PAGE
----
By Heather "Feather" Poast
Ever suffered a minor injury that prevented you from getting out there and enjoying the activities you love? Something like a sprained ankle, sore knee or tweaked back can really ruin your day. I know this first hand from a sprained ankle that nearly prevented me from going on a long awaited ski trip that I desperately wanted to go on.
After hurting my ankle and being worried about missing the trip, I got some advice from an orthopedic surgeon friend of mine to alternate ice and heat to try and speed up recovery. With some skepticism I gave this a try and it ended up working like a gem. My sprained ankle healed quickly and I was able to make the trip and rock the slopes!
Alternating ice and heat on a minor injury can speed recovery.
Immediately after an injury, muscle soreness occurs as tissues are overstretched or torn. Bleeding and swelling often occur inside and around your muscle. Applying ice after an injury causes constriction of the blood vessels, decreasing blood flow to the area and therefore limiting swelling and inflammation.
In contrast, heating increases the blood flow to the injured muscle or joint to soothe the pain, reduce stiffness and improve flexibility. When used in conjunction with ice, it creates a sort of pumping mechanism and you can reduce pain by lowering inflammation and soothing muscles simultaneously. The ice temporarily shocks the muscles in pain while the heat loosens and relaxes.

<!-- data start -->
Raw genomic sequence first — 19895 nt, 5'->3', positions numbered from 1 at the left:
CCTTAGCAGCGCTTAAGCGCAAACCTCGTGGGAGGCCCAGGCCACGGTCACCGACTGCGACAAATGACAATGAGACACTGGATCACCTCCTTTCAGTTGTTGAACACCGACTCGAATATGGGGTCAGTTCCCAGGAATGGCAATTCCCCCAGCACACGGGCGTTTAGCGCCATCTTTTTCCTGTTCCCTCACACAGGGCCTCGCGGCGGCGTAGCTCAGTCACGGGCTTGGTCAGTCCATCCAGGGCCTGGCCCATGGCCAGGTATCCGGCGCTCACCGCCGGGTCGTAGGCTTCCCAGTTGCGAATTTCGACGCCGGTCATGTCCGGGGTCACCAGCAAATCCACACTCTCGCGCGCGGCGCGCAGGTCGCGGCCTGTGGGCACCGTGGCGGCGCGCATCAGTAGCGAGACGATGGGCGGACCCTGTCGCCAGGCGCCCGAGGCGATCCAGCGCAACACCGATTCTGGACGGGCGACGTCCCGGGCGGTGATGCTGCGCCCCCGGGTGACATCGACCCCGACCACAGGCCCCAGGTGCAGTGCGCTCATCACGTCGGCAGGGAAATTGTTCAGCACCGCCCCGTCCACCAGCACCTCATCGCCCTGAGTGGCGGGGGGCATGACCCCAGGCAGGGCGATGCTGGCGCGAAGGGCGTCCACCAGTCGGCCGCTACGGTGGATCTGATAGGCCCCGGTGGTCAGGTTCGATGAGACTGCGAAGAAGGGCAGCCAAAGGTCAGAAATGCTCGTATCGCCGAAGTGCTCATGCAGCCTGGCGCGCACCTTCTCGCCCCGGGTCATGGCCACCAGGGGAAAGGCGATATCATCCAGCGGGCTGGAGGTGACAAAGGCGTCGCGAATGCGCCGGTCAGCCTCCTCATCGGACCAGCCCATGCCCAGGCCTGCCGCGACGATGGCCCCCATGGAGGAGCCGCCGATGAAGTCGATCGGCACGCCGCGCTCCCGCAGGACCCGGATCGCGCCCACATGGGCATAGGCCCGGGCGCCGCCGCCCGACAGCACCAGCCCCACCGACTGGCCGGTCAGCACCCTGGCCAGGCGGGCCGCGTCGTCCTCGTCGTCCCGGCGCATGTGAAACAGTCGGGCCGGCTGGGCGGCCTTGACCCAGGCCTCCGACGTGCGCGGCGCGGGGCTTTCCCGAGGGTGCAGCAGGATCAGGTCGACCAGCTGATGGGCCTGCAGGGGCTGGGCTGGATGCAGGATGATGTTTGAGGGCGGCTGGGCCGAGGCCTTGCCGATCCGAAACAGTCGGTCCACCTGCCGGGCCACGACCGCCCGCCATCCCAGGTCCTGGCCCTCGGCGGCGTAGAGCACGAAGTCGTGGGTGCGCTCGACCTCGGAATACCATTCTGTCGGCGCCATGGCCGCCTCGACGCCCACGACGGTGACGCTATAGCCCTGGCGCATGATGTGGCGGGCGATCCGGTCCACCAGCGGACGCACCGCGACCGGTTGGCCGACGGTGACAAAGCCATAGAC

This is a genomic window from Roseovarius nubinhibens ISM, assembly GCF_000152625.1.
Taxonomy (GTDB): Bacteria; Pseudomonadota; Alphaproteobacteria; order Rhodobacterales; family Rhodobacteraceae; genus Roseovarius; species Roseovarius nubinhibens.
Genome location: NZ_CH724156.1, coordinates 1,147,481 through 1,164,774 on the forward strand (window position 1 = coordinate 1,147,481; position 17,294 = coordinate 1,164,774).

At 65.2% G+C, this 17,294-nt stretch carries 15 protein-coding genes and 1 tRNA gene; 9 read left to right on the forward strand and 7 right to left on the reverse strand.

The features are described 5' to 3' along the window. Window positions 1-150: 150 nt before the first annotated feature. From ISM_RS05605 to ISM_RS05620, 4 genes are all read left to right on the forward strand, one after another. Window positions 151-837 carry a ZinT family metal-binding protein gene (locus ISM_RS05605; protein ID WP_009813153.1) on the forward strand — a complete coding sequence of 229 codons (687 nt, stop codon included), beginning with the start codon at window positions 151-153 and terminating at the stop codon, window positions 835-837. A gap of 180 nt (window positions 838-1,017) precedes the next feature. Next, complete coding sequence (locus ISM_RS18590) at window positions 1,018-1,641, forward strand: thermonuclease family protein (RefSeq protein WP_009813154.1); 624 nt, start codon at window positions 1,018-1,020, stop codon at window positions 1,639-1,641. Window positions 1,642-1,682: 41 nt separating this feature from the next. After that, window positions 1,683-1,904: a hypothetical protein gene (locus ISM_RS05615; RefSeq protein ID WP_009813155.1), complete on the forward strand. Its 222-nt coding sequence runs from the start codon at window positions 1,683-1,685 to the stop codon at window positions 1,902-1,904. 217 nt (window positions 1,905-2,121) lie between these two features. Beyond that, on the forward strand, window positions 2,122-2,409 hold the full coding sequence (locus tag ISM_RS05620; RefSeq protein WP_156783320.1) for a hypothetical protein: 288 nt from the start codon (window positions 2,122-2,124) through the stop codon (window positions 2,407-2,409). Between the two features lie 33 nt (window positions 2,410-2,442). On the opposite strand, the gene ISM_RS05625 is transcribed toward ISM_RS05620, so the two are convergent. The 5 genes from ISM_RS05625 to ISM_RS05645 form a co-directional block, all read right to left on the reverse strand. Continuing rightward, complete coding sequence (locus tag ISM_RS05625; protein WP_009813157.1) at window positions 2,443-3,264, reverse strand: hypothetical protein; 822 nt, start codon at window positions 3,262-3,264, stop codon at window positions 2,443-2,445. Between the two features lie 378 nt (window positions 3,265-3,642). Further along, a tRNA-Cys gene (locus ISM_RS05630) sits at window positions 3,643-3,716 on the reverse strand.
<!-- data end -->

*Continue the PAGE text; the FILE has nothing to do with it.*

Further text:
Alternating ice and heat is believed to be best implemented in injuries right after they occur. It is not recommended to be used as a long term treatment. Most physicians recommend using ice first. You can ice for 5-10 minutes and then heat for 5-10 minutes using ice and/or heat packs or baths. Do this for 30-40 minutes per session and do not exceed 10 minutes of continuous heating or icing.
Never place the source of heat or ice directly on the skin. Be sure to have something such as a towel, cloth or cover between the ice or heat and your skin. This will prevent you from damaging the skin and causing further injury. As always, getting the advice of a doctor before trying this method is recommended. And depending on the injury and severity, further medical treatment may be necessary.
So the next time you have suffer a minor injury that might hold you back from the things you enjoy doing, why not give this method a try? It’s a cheap and natural way to help speed up the healing process and get you back out there!
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Heather "Feather" Poast is a 500 hour trained yoga instructor, personal trainer, ultra-marathon runner and chef.